North American Head of Direct Channels, TD Bank
Since moving to Albany, N.Y., from Calcutta, India, 28 years ago, Nandita Bakhshi has seemingly been everywhere and done everything. She lived and worked in more than five cities and four countries, and pivoted from retail banking to payments to bank product management.
Through those changes, she has learned how to read any room and tailor her management style accordingly.
"What it allows you to do is, it gives you the ability to read and respond to cultures," she says. "You can walk in and understand the culture, understand what works here, because not everything works everywhere."
But proving herself to those around her has been one of the greatest career challenges. The disadvantage of such constant change is "that people don't know who you are," she says.
Bakhshi is the North American head of direct channels at TD Bank, a position in which she oversees digital, telephone and ATM banking. Previously, she was head of consumer banking.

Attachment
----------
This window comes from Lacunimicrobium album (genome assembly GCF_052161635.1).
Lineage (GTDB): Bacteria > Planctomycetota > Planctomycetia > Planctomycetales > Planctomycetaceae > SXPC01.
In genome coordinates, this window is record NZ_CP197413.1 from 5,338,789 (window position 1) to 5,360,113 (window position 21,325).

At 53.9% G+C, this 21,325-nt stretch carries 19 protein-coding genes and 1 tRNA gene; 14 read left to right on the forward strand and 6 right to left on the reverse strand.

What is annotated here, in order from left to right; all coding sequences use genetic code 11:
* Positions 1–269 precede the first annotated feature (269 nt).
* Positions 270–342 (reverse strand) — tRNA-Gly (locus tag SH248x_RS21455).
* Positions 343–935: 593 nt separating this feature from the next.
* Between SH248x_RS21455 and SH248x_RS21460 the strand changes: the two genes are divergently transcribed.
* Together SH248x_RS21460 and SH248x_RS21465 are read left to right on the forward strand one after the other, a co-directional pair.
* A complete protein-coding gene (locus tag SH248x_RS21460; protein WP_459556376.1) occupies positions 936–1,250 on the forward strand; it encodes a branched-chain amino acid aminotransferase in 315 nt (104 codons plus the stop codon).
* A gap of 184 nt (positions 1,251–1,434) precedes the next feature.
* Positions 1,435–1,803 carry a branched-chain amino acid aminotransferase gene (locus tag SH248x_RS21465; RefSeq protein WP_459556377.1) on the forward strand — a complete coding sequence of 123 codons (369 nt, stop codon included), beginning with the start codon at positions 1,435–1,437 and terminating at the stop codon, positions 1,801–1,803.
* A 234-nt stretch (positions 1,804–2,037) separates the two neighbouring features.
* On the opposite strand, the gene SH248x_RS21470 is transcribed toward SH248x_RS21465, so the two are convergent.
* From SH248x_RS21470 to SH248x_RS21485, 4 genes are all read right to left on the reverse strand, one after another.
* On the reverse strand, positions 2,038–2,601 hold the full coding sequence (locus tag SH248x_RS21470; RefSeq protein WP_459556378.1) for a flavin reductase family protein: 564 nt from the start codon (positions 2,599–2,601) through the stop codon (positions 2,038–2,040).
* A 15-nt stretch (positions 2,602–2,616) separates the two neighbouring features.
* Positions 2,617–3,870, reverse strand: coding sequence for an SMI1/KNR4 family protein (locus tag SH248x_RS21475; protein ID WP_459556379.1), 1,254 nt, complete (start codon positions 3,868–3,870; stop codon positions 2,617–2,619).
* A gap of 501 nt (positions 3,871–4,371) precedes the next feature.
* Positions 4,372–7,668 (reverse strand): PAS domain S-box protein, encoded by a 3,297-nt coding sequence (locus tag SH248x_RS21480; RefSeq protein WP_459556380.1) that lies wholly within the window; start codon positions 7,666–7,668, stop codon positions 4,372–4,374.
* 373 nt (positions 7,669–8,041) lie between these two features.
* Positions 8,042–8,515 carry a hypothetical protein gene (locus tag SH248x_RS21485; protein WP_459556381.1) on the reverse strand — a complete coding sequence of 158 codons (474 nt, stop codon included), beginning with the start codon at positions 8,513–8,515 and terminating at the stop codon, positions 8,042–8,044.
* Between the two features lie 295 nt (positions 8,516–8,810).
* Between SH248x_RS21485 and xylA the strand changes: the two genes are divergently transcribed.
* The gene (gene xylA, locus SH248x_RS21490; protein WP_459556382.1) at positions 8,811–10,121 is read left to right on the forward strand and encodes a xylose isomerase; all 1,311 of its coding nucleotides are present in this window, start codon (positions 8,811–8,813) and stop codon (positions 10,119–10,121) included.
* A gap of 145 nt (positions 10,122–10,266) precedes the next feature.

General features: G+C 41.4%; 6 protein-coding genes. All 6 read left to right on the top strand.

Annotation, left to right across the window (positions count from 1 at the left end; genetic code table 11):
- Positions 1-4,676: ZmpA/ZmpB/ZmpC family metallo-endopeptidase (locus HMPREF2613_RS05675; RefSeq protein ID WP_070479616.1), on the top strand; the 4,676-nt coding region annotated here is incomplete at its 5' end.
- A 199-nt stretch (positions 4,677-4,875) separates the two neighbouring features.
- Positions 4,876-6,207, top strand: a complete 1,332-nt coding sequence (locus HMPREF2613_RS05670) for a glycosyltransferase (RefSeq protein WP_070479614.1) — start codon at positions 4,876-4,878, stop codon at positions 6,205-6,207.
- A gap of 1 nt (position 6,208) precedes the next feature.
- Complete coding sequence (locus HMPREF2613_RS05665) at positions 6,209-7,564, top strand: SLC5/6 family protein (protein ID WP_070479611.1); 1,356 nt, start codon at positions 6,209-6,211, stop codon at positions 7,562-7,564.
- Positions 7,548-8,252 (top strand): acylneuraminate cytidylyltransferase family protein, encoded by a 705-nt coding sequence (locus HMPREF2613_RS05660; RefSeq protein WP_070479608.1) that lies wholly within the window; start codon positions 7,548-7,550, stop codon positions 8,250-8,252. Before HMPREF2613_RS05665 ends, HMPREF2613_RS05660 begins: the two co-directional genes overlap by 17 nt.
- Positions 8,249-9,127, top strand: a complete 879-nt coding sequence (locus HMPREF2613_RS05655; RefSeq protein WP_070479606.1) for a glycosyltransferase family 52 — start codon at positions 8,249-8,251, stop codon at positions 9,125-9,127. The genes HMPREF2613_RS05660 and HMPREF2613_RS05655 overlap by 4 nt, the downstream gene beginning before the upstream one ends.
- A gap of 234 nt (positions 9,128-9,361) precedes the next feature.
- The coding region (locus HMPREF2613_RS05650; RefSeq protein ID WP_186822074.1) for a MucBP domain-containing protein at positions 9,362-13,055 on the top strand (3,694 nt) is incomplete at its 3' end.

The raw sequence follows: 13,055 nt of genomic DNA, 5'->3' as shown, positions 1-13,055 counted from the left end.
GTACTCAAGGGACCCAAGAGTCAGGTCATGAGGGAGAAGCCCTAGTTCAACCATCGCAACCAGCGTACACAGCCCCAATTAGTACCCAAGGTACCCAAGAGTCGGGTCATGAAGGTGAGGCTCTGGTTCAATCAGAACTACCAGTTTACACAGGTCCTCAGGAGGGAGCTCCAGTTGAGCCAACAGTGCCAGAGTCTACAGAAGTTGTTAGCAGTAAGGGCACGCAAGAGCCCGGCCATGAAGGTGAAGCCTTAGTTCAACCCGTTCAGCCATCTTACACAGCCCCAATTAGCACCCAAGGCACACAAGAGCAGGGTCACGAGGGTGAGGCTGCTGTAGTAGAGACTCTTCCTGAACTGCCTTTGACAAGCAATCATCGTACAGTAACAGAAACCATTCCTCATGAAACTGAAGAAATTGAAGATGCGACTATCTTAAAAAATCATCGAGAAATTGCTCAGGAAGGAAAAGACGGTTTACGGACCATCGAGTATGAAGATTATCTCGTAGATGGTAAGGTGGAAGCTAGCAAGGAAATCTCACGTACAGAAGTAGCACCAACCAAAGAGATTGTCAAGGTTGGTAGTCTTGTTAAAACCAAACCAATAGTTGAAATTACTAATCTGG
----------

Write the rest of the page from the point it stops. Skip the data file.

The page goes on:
She began her banking career as a teller, soon after moving from India with her husband, who now helps lead Ericsson's telecom strategy in Africa and the Middle East.
"What I liked about it — and I really feel passionate about it — is to serve the customer," Bakhshi says. "So whether you serve the customer on the front lines, or you create the products to serve the customer, the challenge is providing legendary service across all channels."
Bakhshi started at the former Bank One, and followed her boss to a company on the West Coast. Then a fellow board member of MasterCard's Maestro debit network offered her a position at Fleet Financial running products and channels. When Fleet was purchased by Bank of America, First Data hired her as managing director of its mobile solutions business unit, working out of Europe. She later moved to the former Washington Mutual in Seattle to run consumer deposits and payments before coming to TD in 2009.
Bakhshi's background in payments led her to what she calls one of the best jobs she has ever had — as a volunteer helping microfinance organizations in India lend to women. Now she's exploring how TD can do microfinance in North America.
The key to establishing herself as a good leader, she says, has been her ability to balance "EQ and IQ." Relationship-building skills are essential to advance, as letting the work speak for itself is not enough.
"After a point, everybody's smart, everybody works hard, it becomes table tennis," she says. "Your ability to relate to people, to inspire people, to motivate them, to bring them along is what differentiates you from another colleague of yours who is just as smart if not smarter."